Another element of faith is the discipline of patience. “The testing of your faith produces patience” (James 1:3 NKJ). Impatience, anger, and cursing God come when we don’t get our way if we have not learned the patience of faith.
Time must have seemed like it stood still for Joseph. Potiphar, an Egyptian nobleman bought him. He soon elevated Joseph to chief slave to manage his household. Circumstances were a little better for Joseph, but through his physical eyes, he could see no chance of the dream God gave him in his youth coming to fruition. He had to see with his spiritual eyes. He had to see the reality of what he could not see. He did not know how God was going to free him from slavery. He had to be patient and believe.
Faith takes courage to wait God out. Like the scorching sun wilts the crops when the rains do not fall, we can wilt waiting for God to act. We are under continuous assault from the devil. “Has God really given you that dream, Joseph, or was it indigestion from some bad figs?” The devil throws everything at us including the kitchen sink to make us doubt, fail, and fall. He hates you and me.
That is why the Bible is full of encouraging words to people of faith. Take courage. Don’t quit. Keep on keeping on the faith pilgrimage. Get up again. The Holy Spirit will help you and true people of God will encourage you in the Lord.
Joseph displayed great courage when he refused to quit believing. It would have been easy to drop out.
Joseph was a handsome man. Young, strong, and intelligent. And, he was available. Potiphar’s wife put on her sexiest negligee. Fixed her hair perfectly, and sprinkled Chanel # 5 in all the right places. She hungered for Joseph and seduced him.
Now, there is no record of Joseph ever being intimate with a woman. He had never known the sweet caress or the passionate kiss. You can know that the power of Potipher’s wife was irresistible over him. Here Joseph was. A slave. No life. No rights. No prospects of having a woman. Why not give in?
But somehow and some way, he resisted. Maybe it was the dream and his faith in God to fulfill God’s call upon his life. Maybe it was his loyalty to Potiphar who had put him in charge of his household. Maybe it was the moral teaching he had from his father, Jacob. Maybe it was all three. Whatever the motive to resist, one thing is certain, it took great courage. It always takes courage to say ‘yes’ to faith and to say ‘no’ to temptation that pull us off the path God wants us to trod.
Potiphar’s wife cried “Rape.” Her husband’s anger kindled against Joseph. He thought, “The man I trusted betrayed me.” Potipher had Joseph thrown into prison and forgot about him. He was on the black list. He would rot in prison.
Joseph, the victim of seductive advances from Potipher’s wife, became the villain. Unfair! Unjust! Dishonest! Where is God, the just Judge in all of this? Where is He in the trials and injustices we suffer?
The dream seemed far removed from Joseph now. Back in prison, alone, and forgotten by all. Some say, “That’s what faith in God does for you!” Or does it? Joseph was forgotten by all except the loving Father who knows our every need and sees and hears the suffering of His children.
Joseph eagerly awaited release. He listened for his name to be called. Wasn’t there someone out there who could get him out? The jailer came and called a name. It wasn’t Joseph. It was the guilty robber now freed. Another long month and another name. It wasn’t Joseph he heard but the name of another guilty criminal released. The guilty were freed. He, the innocent one, remained. Every step Joseph took and every day that passed seemed like it was more and more impossible for God’s will in his life to be accomplished. Circumstances were beyond his control, but they are never beyond God’s control! Finally, the day came. “Joseph, the Pharaoh wants a word with you!”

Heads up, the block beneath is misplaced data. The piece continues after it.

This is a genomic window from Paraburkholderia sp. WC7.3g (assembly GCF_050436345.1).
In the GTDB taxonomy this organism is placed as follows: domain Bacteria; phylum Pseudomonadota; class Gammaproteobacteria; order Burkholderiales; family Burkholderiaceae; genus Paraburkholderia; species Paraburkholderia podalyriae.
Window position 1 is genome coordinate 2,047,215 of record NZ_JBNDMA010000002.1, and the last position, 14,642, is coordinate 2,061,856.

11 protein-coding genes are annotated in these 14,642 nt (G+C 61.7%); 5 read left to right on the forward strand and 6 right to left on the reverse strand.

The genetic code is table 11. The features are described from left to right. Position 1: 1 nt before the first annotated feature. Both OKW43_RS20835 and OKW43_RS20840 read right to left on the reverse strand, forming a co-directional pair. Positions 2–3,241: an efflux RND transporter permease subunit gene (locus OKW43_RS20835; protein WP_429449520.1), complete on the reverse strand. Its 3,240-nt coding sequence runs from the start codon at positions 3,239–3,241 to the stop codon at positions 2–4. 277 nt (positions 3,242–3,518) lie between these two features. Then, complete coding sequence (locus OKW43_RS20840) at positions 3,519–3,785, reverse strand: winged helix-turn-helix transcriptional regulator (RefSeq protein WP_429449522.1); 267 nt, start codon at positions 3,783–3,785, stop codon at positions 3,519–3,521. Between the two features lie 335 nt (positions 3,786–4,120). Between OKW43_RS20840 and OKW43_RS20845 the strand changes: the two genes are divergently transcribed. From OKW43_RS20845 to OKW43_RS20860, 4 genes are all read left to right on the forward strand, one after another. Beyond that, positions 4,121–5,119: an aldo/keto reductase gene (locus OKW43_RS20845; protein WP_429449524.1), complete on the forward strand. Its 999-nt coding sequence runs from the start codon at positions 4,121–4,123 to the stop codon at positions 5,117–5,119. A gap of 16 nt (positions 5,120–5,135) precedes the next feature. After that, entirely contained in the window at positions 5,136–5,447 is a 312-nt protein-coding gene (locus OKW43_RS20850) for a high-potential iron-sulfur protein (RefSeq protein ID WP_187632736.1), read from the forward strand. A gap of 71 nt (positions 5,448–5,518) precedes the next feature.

“The Pharaoh?” Joseph thought. “I must be dreaming again. The king of Egypt, the great Pharaoh, knows my name and wants to speak to me, a foreign slave?”
God sent Pharaoh a dream. He had no peace. His sleep was in fits and starts. The dream disturbed him greatly. It was constantly on his mind affixed there like a sticky summer fly that won’t go away. His advisers, the astrologers, fortune tellers, and wise men couldn’t interpret his dream. But, the mighty king was told that perhaps a Hebrew slave, a foreigner, serving time in prison could tell him the meaning of the dream.
Do you realize how ridiculous this is? Imagine President Obama calling for an Islamic terrorist wasting away in prison to advise him of anything. That’s about the way it was for Pharaoh to call for Joseph.
Pharaoh’s call for Joseph was really from the providence and promise of God. Joseph never lost faith in God and the plan God gave him from the days of his youth when the Lord spoke to him in a dream.
Joseph through God’s revelation to him correctly interpreted Pharaoh's nightmarish dream. Joseph explained that God would send seven good years of harvest and seven years of famine. He advised Pharaoh to save for the years of famine so that Egypt could survive. Pharaoh’s troubled spirit finally calmed. His tortured mind could finally rest. It all made sense.
Pharaoh immediately elevated Joseph to second in command over the vast empire. He was second only to Pharaoh. Joseph married a beautiful woman and had several children. His name was never forgotten because God never forgot him. He never forgets his children. Never! Our spiritual eyes see that.
The older brothers came down to Egypt looking for food. The famine was widespread. They pleaded their case to Joseph, their youngest brother, who they did not recognize. Joseph now had the power of life and death over them. The table had turned. What goes around comes around. The dream was completed. Joseph’s faith of being sure of the things he hoped for became reality right there in front of him. Joseph forgave his brothers and eventually moved the entire family to Egypt under his care. God brought him through by faith, and be sure that the Lord will bring you through by faith believing in Him. No pit can contain you. No bondage can enslave you. No mistreatment can deter you from realizing the dream God has for you.
To him that overcomes the foe,
White raiment shall be giv'n.
Before the angels he shall know
His name confessed in Heav'n.
Then onward from the hill of light,
Our hearts with love aflame,
We'll vanquish all the hosts of night,
In Jesus' conqu'ring Name.
Faith is the victory! Faith is the victory!
O glorious victory, that overcomes the world.
- John Yates, 1891